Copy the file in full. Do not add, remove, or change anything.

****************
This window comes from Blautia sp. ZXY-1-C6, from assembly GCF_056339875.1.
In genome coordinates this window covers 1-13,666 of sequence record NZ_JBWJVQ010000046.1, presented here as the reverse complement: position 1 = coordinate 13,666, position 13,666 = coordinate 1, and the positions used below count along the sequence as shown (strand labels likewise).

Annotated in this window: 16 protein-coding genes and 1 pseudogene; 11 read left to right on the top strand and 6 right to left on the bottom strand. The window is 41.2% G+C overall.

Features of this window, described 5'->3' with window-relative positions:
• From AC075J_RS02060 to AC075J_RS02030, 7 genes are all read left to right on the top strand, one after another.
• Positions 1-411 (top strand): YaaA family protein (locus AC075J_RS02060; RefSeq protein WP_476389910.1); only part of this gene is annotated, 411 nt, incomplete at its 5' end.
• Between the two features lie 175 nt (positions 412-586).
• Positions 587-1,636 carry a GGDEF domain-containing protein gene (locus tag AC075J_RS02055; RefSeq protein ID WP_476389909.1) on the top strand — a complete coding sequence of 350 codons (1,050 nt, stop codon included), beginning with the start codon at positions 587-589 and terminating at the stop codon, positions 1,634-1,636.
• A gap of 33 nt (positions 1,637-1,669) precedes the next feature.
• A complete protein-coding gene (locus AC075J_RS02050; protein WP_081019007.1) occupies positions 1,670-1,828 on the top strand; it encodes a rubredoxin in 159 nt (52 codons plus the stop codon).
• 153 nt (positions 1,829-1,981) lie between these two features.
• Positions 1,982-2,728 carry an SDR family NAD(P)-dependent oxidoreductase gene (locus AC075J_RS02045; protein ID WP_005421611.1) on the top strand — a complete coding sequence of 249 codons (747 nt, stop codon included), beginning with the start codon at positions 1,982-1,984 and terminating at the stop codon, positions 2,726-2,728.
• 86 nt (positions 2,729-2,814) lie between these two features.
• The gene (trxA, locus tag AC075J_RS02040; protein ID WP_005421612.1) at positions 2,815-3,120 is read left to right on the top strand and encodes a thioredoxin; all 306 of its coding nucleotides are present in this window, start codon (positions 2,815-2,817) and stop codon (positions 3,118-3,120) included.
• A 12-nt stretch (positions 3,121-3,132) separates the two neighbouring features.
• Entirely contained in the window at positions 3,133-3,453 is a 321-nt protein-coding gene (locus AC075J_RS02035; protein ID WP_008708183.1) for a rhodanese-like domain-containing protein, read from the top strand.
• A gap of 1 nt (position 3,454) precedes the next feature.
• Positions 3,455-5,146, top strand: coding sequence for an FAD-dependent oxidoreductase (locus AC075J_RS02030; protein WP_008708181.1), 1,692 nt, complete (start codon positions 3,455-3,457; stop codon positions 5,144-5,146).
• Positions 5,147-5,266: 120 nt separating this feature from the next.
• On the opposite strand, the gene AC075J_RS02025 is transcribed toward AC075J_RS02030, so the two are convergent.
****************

This window comes from Blautia sp. ZXY-1-C6, from assembly GCF_056339875.1.
In genome coordinates this window covers 1-13,666 of sequence record NZ_JBWJVQ010000046.1, presented here as the reverse complement: position 1 = coordinate 13,666, position 13,666 = coordinate 1, and the positions used below count along the sequence as shown (strand labels likewise).

Annotated in this window: 16 protein-coding genes and 1 pseudogene; 11 read left to right on the top strand and 6 right to left on the bottom strand. The window is 41.2% G+C overall.

Features of this window, described 5'->3' with window-relative positions:
• From AC075J_RS02060 to AC075J_RS02030, 7 genes are all read left to right on the top strand, one after another.
• Positions 1-411 (top strand): YaaA family protein (locus AC075J_RS02060; RefSeq protein WP_476389910.1); only part of this gene is annotated, 411 nt, incomplete at its 5' end.
• Between the two features lie 175 nt (positions 412-586).
• Positions 587-1,636 carry a GGDEF domain-containing protein gene (locus tag AC075J_RS02055; RefSeq protein ID WP_476389909.1) on the top strand — a complete coding sequence of 350 codons (1,050 nt, stop codon included), beginning with the start codon at positions 587-589 and terminating at the stop codon, positions 1,634-1,636.
• A gap of 33 nt (positions 1,637-1,669) precedes the next feature.
• A complete protein-coding gene (locus AC075J_RS02050; protein WP_081019007.1) occupies positions 1,670-1,828 on the top strand; it encodes a rubredoxin in 159 nt (52 codons plus the stop codon).
• 153 nt (positions 1,829-1,981) lie between these two features.
• Positions 1,982-2,728 carry an SDR family NAD(P)-dependent oxidoreductase gene (locus AC075J_RS02045; protein ID WP_005421611.1) on the top strand — a complete coding sequence of 249 codons (747 nt, stop codon included), beginning with the start codon at positions 1,982-1,984 and terminating at the stop codon, positions 2,726-2,728.
• 86 nt (positions 2,729-2,814) lie between these two features.
• The gene (trxA, locus tag AC075J_RS02040; protein ID WP_005421612.1) at positions 2,815-3,120 is read left to right on the top strand and encodes a thioredoxin; all 306 of its coding nucleotides are present in this window, start codon (positions 2,815-2,817) and stop codon (positions 3,118-3,120) included.
• A 12-nt stretch (positions 3,121-3,132) separates the two neighbouring features.
• Entirely contained in the window at positions 3,133-3,453 is a 321-nt protein-coding gene (locus AC075J_RS02035; protein ID WP_008708183.1) for a rhodanese-like domain-containing protein, read from the top strand.
• A gap of 1 nt (position 3,454) precedes the next feature.
• Positions 3,455-5,146, top strand: coding sequence for an FAD-dependent oxidoreductase (locus AC075J_RS02030; protein WP_008708181.1), 1,692 nt, complete (start codon positions 3,455-3,457; stop codon positions 5,144-5,146).
• Positions 5,147-5,266: 120 nt separating this feature from the next.
• On the opposite strand, the gene AC075J_RS02025 is transcribed toward AC075J_RS02030, so the two are convergent.